With their 3-1 loss to the Montreal Canadiens on Saturday night at the Prudential Center, the New Jersey Devils were eliminated from playoff contention. This marks the first time since 1996 that the Devils will not be one of the eight teams to represent the Eastern Conference in the playoffs.
With four games remaining, the Devils must look to end the season on a positive note. After all, their second half run just to get into contention is certainly something to build on. However, players are not content with how this season has come to a close.
“You’ve got to go for that chance to compete for the Stanley Cup and the first step is the playoffs and we didn’t make it, so it’s a failure of a season,” Martin Brodeur told the Bergen Record.
The Devils failure to build a rapport with rookie head coach John MacLean was what ultimately did them in. Finishing the first half of the season with a 10-29-2 record put the team in what turned out to be an insurmountable hole.
After Jacques Lemaire took the reigns, the Devils began to look more like the team most people envisioned when the season began. Players and fans alike can only hope that Lemaire returns next year. This team needs stability behind the bench. It’s hard to continue to ask players to buy into another new coach’s system year in and year out. What Lemaire did with this team in less than a full season is remarkable. Had the Devils gone on to make the playoffs, you would have to think Lemaire would be on the short list for the Jack Adams award (Coach of the Year).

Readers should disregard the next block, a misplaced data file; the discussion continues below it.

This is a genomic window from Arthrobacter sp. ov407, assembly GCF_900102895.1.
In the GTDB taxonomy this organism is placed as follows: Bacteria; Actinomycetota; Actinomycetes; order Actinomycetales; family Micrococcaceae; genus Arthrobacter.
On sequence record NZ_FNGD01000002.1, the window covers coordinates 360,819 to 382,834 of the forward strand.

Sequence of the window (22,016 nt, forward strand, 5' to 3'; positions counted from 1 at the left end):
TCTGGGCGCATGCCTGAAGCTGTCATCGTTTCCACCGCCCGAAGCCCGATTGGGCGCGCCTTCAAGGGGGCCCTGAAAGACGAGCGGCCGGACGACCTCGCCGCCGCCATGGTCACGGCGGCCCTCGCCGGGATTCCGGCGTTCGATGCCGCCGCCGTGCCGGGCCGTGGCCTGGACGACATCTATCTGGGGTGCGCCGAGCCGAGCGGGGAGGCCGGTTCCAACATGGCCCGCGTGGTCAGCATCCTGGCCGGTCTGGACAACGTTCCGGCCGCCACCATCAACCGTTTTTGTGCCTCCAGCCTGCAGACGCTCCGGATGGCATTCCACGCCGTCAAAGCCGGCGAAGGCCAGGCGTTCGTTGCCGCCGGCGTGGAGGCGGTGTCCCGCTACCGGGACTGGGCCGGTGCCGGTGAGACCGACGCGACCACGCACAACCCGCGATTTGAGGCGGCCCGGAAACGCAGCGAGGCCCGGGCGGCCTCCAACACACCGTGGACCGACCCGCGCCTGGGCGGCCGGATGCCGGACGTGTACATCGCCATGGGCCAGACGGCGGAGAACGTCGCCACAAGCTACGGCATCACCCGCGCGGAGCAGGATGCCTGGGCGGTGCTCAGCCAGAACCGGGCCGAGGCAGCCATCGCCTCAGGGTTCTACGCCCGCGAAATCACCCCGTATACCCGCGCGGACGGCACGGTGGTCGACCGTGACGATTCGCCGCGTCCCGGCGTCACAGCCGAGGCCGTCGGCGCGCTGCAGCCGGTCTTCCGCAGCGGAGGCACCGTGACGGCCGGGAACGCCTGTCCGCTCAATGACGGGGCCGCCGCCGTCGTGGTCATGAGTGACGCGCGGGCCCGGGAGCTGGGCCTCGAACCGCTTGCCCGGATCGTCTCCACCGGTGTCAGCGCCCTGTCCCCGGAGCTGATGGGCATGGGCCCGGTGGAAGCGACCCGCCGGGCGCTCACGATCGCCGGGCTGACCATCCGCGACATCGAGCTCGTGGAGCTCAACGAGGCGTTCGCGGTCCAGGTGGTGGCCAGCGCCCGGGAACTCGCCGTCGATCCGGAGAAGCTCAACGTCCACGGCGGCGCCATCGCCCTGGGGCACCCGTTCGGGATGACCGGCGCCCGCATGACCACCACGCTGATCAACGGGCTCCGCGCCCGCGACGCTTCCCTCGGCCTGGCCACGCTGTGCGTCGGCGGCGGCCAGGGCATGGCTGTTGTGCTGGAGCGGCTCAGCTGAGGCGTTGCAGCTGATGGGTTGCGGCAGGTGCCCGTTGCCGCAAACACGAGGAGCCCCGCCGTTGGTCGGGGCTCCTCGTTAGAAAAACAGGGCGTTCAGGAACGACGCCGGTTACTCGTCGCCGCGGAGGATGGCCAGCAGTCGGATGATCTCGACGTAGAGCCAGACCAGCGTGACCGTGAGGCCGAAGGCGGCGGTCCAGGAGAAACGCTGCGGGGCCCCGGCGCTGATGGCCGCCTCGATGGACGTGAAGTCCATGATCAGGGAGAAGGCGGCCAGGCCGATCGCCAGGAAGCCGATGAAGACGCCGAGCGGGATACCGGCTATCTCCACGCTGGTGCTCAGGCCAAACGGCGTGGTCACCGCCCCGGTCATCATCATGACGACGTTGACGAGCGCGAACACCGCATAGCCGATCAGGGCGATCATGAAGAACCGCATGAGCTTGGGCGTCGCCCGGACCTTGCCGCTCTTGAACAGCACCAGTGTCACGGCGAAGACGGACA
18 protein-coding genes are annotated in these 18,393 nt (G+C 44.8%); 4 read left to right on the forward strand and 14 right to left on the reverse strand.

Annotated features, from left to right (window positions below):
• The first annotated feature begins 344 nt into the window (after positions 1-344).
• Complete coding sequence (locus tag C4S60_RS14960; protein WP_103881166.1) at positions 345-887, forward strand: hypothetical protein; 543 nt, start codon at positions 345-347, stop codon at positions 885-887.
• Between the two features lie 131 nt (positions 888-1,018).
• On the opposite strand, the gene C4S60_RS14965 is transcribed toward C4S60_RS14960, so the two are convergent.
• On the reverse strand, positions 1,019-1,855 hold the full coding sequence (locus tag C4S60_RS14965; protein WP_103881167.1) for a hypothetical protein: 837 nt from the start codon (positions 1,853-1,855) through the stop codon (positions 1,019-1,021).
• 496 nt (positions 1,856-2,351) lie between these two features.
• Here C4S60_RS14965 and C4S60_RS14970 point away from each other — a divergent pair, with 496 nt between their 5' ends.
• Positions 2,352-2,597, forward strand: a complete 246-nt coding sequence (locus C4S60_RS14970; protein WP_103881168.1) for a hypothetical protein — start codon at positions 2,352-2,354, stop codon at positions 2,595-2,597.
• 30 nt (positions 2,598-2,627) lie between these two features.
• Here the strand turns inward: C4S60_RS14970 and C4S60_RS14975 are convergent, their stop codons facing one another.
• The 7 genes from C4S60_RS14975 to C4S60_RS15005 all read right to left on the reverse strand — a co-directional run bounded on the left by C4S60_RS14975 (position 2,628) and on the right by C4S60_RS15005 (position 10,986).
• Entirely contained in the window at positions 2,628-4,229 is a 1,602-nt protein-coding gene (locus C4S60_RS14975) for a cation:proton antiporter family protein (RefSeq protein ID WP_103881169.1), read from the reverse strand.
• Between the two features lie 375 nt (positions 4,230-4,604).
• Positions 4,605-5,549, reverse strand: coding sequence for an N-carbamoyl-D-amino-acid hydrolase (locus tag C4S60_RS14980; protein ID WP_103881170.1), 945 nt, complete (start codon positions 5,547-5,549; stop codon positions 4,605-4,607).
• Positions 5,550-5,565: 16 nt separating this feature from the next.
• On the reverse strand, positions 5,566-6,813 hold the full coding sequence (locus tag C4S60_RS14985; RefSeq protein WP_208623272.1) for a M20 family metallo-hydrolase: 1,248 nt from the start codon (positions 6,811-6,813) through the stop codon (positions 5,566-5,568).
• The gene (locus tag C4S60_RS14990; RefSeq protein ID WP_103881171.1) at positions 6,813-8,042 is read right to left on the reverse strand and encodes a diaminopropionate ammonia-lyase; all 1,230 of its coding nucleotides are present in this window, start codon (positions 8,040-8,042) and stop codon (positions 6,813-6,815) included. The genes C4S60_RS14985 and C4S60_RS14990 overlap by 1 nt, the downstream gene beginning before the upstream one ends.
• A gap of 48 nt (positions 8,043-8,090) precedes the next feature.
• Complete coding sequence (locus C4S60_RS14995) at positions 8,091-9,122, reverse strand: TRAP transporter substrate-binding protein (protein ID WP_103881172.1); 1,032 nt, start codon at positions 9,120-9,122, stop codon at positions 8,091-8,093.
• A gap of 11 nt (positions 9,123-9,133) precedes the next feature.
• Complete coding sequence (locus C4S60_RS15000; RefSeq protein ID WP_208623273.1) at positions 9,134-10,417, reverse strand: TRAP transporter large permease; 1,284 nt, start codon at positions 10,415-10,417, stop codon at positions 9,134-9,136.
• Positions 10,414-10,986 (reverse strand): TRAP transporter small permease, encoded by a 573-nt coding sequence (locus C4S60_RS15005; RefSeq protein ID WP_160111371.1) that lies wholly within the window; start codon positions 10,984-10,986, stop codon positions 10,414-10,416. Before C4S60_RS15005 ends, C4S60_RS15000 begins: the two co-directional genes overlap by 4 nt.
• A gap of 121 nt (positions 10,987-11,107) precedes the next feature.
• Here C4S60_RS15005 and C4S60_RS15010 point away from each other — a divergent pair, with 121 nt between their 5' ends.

The Devils will begin the final week of the season tonight in Pittsburgh where they will take on the Penguins. Johan Hedberg will be in net for the Devils, and he and Brodeur will split the four remaining games.
Zach Parise made his long-awaited return to the Devils lineup on Saturday, but he will be a scratch tonight in Pittsburgh. The Devils are exercising caution with Parise, especially since they will be in action tomorrow against Toronto.
With the playoffs out of reach, the Devils need to finish out the season playing sound, fundamental hockey. Finishing the season above .500 will be a small moral victory for a team that looked destined for the dungeon of the Eastern Conference just months ago. In a season that has fallen well short of expectations, it would be wise to take something positive away from this year’s campaign and build on it for next year.
About the Author
Written by Matt Pellicane
I am currently pursuing a master's degree in Journalism from Quinnipiac University in Hamden, Connecticut. I graduated from Quinnipiac in May 2010 with a bachelor's degree in print journalism. While at Quinnipiac, I covered various sporting events on campus for the online newspaper The Quad News. I was born and raised in Bridgewater, New Jersey and have been an avid sports fan all of my life. I am a fan of the New Jersey Devils, New York Giants, New York Yankees, and the Boston Celtics.